101| Community resource. Many boards spend considerable time defining the board’s role in securing adequate resources for the organization. Personal contribution is an essential part of that discussion. Each board should determine its own personal giving policy. For boards that raise funds, the target should be to reach 100 percent board member participation.

Board Members’ Role in Fundraising

201| Members only resource. It isn’t rare to detect some resentment among board members who feel that they are doing the bulk of the board’s work in fundraising. This brief paper discusses how to get everyone engaged in fundraising and to share your fundraising tasks.

Building Constituent Support Through a Jeffersonian Dinner

201| Members only resource. Resurrected during my (Jeff Walker) tenure as board chair of the Foundation, Jeffersonian Dinners turned out to be a great way to build community, connect people, and foment discussions about a variety of Foundation issues. And since then, other nonprofits have used them to create vibrant networks and passionate connections around a host of important causes.

Capital Campaigns

201| Members only resource. To launch a capital campaign is a major decision for any nonprofit. Capital campaigns require considerable financial and human resources, demand an extended time commitment from the leaders of the organization, and necessitate thorough planning to turn the campaign into a victory.

Case Statements

201| Members only resource. Every nonprofit that raises money must be able to convince a potential donor why his or her support is necessary and valuable. With a carefully crafted case statement, an organization outlines the need or problem that it is addressing and a proposed plan of action. A compelling case statement can turn a potential donor into a committed partner.

Chief Executive’s Fundraising Responsibilities

201| Members only resource. The board has the responsibility of ensuring the existence of adequate resources for the organization. However, the board alone should not and cannot handle all fundraising activities. The chief executive takes the leadership role in development planning and engagement of all key individuals. In this brief paper, we introduce you to the chief executive’s fundraising responsibilities.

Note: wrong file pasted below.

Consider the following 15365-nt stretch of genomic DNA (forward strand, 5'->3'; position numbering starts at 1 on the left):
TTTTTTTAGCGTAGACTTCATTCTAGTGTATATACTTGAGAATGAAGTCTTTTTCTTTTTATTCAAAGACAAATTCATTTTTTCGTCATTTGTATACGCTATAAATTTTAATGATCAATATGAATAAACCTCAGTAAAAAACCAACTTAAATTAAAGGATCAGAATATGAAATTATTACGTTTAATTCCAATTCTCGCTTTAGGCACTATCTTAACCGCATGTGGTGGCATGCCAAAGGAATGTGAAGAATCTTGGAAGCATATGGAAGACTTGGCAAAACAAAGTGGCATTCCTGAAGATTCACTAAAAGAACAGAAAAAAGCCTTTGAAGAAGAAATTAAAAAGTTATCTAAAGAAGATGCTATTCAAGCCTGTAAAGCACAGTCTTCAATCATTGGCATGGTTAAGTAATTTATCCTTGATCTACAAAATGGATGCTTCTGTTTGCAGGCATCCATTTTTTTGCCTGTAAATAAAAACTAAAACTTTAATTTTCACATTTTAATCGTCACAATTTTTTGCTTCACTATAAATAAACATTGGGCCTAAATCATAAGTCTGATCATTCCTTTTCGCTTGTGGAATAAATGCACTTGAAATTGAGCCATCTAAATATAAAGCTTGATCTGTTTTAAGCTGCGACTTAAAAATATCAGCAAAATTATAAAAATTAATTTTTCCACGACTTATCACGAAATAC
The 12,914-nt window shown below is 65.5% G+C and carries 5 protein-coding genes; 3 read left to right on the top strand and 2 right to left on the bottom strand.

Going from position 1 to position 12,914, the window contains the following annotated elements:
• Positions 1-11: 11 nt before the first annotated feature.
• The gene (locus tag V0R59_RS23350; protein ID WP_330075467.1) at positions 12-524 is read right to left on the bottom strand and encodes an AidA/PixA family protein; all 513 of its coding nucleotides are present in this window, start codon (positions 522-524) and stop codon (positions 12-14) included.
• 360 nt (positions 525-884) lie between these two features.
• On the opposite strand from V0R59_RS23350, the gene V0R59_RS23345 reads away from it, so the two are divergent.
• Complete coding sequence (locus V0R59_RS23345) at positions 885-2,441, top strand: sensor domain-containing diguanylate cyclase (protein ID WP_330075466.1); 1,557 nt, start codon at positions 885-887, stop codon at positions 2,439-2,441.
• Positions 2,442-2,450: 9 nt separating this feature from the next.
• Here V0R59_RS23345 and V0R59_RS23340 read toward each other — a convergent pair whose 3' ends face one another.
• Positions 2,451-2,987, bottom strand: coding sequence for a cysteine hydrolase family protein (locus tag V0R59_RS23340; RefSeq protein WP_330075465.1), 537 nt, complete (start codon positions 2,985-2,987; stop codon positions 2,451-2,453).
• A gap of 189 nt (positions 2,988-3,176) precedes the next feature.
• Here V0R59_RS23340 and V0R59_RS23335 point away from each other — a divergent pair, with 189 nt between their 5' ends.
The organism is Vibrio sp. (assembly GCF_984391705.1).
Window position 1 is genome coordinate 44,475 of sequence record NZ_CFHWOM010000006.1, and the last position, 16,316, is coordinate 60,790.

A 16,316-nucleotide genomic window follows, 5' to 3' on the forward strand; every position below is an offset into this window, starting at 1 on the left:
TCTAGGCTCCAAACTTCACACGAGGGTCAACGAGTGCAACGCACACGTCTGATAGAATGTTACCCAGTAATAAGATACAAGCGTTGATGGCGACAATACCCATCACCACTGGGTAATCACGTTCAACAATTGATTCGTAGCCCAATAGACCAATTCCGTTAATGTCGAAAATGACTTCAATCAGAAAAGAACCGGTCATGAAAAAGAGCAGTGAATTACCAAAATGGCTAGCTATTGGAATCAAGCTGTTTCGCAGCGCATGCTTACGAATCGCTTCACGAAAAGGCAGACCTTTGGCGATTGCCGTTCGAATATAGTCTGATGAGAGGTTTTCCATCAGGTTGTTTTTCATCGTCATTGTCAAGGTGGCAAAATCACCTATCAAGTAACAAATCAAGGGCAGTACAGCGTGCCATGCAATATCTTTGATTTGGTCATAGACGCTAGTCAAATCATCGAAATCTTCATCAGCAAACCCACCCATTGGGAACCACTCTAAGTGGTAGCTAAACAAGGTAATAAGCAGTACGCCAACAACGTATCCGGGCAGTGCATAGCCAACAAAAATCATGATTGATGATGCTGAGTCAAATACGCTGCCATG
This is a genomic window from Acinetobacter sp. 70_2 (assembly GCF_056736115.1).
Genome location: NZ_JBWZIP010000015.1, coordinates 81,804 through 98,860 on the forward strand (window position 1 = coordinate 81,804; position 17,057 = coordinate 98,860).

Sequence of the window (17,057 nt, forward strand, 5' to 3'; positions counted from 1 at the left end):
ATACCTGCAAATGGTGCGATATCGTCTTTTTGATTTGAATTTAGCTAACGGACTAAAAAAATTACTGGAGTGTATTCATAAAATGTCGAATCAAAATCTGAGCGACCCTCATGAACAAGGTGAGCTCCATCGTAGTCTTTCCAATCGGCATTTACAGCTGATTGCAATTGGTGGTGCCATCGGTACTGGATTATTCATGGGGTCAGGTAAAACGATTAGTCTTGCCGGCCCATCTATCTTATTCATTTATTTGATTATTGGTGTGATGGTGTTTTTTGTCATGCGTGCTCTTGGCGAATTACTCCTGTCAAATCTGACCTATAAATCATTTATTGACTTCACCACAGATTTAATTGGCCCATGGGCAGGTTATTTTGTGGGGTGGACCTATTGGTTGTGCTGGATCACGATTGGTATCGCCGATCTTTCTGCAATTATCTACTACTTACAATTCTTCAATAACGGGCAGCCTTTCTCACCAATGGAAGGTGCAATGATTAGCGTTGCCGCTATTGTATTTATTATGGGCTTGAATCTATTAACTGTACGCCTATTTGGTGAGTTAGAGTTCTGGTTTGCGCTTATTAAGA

Corporate Sponsorship

201| Members only resource. With nonprofits trying to find innovative ways to solicit more resources for their programs, corporate sponsorship agreements have become normal revenue sources. When deciding whether to pursue these relationships, it is important for nonprofits to understand the landscape and the issues that can develop.

Creating a Corporate Sponsor Relationship

201| Members only resource. Over the past several years, corporate sponsorship has become a more recognized and popular way for nonprofits to gain income. These relationships often begin when a company approaches an organization, or when the nonprofit actively seeks sponsors. For many nonprofit organizations these relationships have been quite successful.

Creating a Separate Fundraising Foundation

201| Members only resource. Creating a separate but affiliated fundraising organization — a foundation for the purpose of raising funds — is not for every nonprofit. If your board is considering the option, it is important to identify the various challenges and benefits such a foundation might bring with it.

Fiduciary Responsibilities

101| Community resource. Board members act as trustees of the organization’s assets and must exercise due diligence and oversight to ensure that the organization is well-managed and that its financial situation remains sound. Here is an outline of how board members can fulfill their role as fiduciaries.

Fundraising Roles

201| Members only resource. There is often confusion over fundraising roles. Who is actually responsible for bringing in grants and donations, and who determines the overall fundraising strategy and policies? What tasks belong to the staff and what duties are carried out by the board?

Fundraising — FAQs

101| Community resource. BoardSource has been answering governance-related questions posed by nonprofit leaders for more than 30 years. Here are our answers to some of the most frequently asked questions about fundraising issues.

Supporting Organization

201| Members only resource. A supporting organization is an independent 501(c) (3) tax-exempt organization, the sole purpose of which is to provide ‘support’ to another nonprofit called a supported organization. Usually the assistance is in form of fundraising but it can also mean running charitable, educational, religious, or scientific programs and services, even unrelated business activities, that further the receiver organization’s tax-exempt mission.

What Investors Look for in a Nonprofit Business Plan

101| Community resource. Vincent Robinson, founder and managing partner of the 360 Group, advises foundation boards to plan ahead for executive transitions.

When a Funder Stops Funding

201 | Members-only resource. Nonprofits must be able to cope with an impending deficit when a major funder announces that it will no longer provide operational support. This resource explains common terms for grants, reasons funders might cut funding, and exit strategies for funders and recipients.